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    Dillon to Lead Kansas Push for Grocery Liquor Sales

    Retiring Kroger chairman to helm Uncork Kansas

    On his way out at The Kroger Co., David Dillon is headed back to his native Kansas to lead another campaign on behalf of grocery retailers in the Sunflower State.

    Dillon, who stepped down as Cincinnati-based Kroger's CEO a year ago and retired as its board chairman with the close of this calendar year, has been named chairman of Uncork Kansas, a group whose mission is to allow beer, wine and liquor sales in grocery stores, the Cincinnati Business Courier reported. Dillon's role will be to "raise awareness and elevate key messages" in Uncork Kansas' push to get the state's laws changed, according to a news release issued by the group.

    About Consumer Choice

    "With Dave's support during the upcoming session, Uncork Kansas will introduce legislation, which not only takes feedback from last year's campaign into consideration, but ultimately aims to expand consumer choice," Joe Grieshaber, president of Dillon Stores, Kroger's Kansas division, said in a news release. "We believe 2015 will be the year for Uncork Kansas legislation to be passed, allowing for consumer choice and free market for adult beverages. We are continuing to listen to our customers when they tell us they want the freedom to purchase a bottle of wine or craft beer with their groceries at Dillons."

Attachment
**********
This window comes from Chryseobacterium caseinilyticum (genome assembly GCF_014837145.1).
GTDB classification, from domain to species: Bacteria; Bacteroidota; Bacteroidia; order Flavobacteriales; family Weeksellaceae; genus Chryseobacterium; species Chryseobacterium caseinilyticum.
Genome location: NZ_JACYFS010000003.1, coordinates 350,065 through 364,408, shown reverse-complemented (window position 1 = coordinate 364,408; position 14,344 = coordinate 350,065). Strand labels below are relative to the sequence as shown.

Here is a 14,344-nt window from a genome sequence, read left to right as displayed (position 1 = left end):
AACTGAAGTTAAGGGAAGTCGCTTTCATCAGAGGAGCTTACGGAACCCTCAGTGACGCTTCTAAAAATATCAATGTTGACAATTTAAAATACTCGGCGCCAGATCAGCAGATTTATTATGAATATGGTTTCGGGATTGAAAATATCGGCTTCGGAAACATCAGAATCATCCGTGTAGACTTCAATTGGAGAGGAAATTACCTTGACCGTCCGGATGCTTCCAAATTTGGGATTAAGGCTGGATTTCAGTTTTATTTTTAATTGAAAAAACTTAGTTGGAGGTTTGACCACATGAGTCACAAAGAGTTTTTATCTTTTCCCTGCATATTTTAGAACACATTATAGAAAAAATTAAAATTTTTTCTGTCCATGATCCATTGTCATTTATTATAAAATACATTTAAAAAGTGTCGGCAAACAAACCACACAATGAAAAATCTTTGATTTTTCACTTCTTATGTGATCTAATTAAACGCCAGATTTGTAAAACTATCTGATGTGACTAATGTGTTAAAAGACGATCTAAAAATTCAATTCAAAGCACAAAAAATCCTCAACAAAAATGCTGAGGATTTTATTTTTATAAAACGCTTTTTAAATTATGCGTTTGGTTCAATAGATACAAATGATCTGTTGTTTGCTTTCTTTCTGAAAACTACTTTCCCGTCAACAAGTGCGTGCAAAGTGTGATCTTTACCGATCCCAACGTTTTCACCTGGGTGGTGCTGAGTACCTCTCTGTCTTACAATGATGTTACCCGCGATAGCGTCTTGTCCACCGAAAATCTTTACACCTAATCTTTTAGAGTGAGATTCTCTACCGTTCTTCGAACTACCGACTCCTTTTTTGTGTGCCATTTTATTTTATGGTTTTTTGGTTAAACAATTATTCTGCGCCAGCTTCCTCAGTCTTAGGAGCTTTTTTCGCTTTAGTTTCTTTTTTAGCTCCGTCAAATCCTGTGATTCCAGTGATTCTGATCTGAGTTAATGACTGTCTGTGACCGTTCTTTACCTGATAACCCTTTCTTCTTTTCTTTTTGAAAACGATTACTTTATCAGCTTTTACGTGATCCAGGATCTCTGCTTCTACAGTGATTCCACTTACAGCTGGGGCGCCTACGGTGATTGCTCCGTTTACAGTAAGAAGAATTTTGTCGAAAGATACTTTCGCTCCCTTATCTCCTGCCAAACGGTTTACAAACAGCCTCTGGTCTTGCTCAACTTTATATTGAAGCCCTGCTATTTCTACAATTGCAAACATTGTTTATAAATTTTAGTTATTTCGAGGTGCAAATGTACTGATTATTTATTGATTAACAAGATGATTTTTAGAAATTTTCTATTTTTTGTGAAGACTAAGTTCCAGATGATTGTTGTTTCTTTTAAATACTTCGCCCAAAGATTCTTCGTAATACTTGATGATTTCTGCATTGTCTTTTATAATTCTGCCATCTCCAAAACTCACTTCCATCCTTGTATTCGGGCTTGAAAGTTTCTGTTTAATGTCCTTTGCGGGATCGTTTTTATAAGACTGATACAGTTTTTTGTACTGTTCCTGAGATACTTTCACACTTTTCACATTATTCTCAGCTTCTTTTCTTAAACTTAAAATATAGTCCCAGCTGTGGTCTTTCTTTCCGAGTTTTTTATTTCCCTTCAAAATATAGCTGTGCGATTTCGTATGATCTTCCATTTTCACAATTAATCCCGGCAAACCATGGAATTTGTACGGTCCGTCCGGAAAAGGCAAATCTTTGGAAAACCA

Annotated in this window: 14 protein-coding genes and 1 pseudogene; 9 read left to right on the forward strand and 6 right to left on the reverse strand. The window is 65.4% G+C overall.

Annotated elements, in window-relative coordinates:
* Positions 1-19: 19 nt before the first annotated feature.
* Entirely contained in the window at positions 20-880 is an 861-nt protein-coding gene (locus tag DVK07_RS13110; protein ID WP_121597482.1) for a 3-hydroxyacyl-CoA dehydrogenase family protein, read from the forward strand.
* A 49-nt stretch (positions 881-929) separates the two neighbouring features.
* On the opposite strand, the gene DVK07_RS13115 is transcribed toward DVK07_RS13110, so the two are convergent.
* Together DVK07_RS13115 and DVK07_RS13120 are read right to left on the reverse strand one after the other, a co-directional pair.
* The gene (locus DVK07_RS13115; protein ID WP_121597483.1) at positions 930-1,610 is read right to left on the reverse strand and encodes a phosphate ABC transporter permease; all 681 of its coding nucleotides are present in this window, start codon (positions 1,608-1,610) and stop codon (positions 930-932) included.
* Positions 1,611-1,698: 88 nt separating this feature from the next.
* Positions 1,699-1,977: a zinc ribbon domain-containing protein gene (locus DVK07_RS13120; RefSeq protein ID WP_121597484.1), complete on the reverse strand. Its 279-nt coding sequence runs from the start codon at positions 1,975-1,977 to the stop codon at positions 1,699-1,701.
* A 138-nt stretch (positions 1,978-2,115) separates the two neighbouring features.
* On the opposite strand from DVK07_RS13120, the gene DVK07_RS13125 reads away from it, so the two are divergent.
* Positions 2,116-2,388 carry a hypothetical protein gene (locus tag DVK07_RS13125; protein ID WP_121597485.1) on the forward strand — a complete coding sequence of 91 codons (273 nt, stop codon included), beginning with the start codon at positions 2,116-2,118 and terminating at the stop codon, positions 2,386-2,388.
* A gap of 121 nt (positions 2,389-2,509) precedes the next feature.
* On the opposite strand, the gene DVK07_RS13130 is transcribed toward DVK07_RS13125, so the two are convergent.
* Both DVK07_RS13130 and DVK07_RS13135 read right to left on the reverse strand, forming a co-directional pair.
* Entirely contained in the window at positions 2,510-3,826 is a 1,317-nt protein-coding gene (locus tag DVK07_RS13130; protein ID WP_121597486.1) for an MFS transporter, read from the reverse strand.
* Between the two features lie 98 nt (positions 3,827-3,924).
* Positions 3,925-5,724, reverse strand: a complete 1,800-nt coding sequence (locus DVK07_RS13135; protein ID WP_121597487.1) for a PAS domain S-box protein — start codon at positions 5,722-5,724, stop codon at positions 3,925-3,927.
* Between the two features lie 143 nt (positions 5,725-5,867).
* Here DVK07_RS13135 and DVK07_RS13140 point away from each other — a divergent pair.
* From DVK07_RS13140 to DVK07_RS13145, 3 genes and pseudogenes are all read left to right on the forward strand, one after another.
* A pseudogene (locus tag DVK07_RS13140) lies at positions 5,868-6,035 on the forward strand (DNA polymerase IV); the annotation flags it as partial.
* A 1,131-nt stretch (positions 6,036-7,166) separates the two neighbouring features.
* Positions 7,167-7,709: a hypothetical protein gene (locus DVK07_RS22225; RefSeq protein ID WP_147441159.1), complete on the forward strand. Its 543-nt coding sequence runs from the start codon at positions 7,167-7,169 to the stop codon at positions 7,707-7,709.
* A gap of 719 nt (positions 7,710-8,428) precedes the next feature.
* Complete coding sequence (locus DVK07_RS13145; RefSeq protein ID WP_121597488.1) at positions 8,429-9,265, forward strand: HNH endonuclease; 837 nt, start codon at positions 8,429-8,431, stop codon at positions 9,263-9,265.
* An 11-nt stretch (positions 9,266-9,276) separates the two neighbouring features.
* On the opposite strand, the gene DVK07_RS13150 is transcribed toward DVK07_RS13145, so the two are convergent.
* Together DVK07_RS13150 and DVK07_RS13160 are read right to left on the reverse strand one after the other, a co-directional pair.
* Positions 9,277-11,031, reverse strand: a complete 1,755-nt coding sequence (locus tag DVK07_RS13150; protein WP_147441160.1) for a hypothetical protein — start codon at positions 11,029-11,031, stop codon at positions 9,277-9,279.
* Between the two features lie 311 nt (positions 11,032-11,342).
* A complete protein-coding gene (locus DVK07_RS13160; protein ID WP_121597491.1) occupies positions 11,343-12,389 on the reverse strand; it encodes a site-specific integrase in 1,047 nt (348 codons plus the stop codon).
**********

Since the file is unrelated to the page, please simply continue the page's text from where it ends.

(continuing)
A Kansas native, Dillon graduated from the University of Kansas and launched his grocery career at the family business, Dillon Cos., founded by his great-grandfather and acquired by Kroger in 1983. Dillon reportedly will move back to Kansas with his family by year's end.

    Uncork Kansas is pushing state legislators to change laws that ban sales of alcohol other than 3.2 percent beer at grocery and convenience stores. Kansas consumers looking to buy regular beer, wine and spirits must do so at liquor stores. Kansas was the first state to constitutionally ban alcohol, in 1881 -- a  ban that remained in effect until 1948, 15 years after Prohibition ended throughout the rest of the country.

     

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